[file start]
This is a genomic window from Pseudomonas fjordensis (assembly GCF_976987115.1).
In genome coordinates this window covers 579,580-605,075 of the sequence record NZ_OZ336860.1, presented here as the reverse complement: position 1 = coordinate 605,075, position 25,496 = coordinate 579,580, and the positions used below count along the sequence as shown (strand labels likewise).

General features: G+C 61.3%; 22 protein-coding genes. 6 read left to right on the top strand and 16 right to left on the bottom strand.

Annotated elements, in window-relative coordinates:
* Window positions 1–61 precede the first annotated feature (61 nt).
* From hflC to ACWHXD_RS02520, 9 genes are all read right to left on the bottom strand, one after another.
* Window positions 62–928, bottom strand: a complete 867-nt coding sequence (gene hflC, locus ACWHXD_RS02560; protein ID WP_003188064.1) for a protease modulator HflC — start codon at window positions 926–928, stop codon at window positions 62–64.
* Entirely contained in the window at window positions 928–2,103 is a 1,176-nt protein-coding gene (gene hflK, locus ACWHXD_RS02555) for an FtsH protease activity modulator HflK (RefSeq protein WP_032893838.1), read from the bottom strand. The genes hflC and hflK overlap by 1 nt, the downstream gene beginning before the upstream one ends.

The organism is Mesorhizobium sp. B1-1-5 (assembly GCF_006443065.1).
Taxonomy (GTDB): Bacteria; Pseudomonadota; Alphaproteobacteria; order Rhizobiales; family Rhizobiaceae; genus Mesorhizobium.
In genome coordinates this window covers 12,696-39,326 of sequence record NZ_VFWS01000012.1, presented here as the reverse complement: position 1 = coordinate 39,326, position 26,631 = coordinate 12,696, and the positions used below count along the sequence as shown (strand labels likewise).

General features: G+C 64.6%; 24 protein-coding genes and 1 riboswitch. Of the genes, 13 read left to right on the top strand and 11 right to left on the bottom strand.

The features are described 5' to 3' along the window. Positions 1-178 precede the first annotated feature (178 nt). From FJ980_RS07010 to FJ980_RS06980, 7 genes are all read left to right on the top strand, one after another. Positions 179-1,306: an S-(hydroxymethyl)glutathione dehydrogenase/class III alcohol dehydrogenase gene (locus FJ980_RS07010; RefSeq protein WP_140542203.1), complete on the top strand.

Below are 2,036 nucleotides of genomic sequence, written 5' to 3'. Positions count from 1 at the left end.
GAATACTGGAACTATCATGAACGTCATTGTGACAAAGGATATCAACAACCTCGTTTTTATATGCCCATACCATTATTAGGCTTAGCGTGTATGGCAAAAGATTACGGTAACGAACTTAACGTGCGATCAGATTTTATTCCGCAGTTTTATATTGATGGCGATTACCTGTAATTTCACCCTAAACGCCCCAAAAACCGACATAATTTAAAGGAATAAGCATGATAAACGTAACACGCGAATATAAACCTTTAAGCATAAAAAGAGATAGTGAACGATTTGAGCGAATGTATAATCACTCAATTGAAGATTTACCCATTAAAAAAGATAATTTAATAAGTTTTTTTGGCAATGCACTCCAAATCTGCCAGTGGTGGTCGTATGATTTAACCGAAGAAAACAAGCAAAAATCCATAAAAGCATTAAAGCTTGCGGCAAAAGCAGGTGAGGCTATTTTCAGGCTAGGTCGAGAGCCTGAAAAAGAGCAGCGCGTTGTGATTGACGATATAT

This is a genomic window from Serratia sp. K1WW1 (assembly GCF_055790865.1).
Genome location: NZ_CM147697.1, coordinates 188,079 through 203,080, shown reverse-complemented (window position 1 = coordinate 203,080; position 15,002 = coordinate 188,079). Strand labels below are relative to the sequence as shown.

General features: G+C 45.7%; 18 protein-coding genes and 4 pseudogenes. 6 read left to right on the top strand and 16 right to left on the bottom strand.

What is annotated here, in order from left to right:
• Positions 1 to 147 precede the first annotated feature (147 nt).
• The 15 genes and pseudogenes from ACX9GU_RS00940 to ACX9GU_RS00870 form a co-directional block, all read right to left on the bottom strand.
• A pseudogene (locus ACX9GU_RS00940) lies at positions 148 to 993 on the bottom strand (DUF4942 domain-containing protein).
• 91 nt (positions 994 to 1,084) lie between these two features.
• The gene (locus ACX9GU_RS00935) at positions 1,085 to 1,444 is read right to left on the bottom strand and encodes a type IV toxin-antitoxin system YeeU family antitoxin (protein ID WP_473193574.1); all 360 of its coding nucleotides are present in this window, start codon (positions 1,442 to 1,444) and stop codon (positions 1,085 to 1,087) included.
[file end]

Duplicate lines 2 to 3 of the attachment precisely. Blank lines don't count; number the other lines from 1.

In genome coordinates this window covers 579,580-605,075 of the sequence record NZ_OZ336860.1, presented here as the reverse complement: position 1 = coordinate 605,075, position 25,496 = coordinate 579,580, and the positions used below count along the sequence as shown (strand labels likewise).

General features: G+C 61.3%; 22 protein-coding genes. 6 read left to right on the top strand and 16 right to left on the bottom strand.